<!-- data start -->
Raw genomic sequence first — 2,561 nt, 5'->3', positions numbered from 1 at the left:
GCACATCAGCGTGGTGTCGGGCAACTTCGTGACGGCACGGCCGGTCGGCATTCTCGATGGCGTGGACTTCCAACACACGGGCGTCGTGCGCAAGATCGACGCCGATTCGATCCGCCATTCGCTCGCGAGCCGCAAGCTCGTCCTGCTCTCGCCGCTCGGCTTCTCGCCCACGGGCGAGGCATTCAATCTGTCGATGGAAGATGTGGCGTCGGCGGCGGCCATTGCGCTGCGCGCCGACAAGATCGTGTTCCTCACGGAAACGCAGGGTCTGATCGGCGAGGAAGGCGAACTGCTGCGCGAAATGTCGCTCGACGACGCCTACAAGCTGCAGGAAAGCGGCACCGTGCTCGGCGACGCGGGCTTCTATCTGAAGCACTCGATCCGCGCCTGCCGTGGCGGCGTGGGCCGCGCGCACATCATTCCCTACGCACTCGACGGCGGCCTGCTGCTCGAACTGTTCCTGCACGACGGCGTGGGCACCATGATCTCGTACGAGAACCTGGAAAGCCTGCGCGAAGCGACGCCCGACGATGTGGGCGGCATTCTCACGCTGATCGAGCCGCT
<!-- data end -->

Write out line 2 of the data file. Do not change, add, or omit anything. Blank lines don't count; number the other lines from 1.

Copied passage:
GCACATCAGCGTGGTGTCGGGCAACTTCGTGACGGCACGGCCGGTCGGCATTCTCGATGGCGTGGACTTCCAACACACGGGCGTCGTGCGCAAGATCGACGCCGATTCGATCCGCCATTCGCTCGCGAGCCGCAAGCTCGTCCTGCTCTCGCCGCTCGGCTTCTCGCCCACGGGCGAGGCATTCAATCTGTCGATGGAAGATGTGGCGTCGGCGGCGGCCATTGCGCTGCGCGCCGACAAGATCGTGTTCCTCACGGAAACGCAGGGTCTGATCGGCGAGGAAGGCGAACTGCTGCGCGAAATGTCGCTCGACGACGCCTACAAGCTGCAGGAAAGCGGCACCGTGCTCGGCGACGCGGGCTTCTATCTGAAGCACTCGATCCGCGCCTGCCGTGGCGGCGTGGGCCGCGCGCACATCATTCCCTACGCACTCGACGGCGGCCTGCTGCTCGAACTGTTCCTGCACGACGGCGTGGGCACCATGATCTCGTACGAGAACCTGGAAAGCCTGCGCGAAGCGACGCCCGACGATGTGGGCGGCATTCTCACGCTGATCGAGCCGCT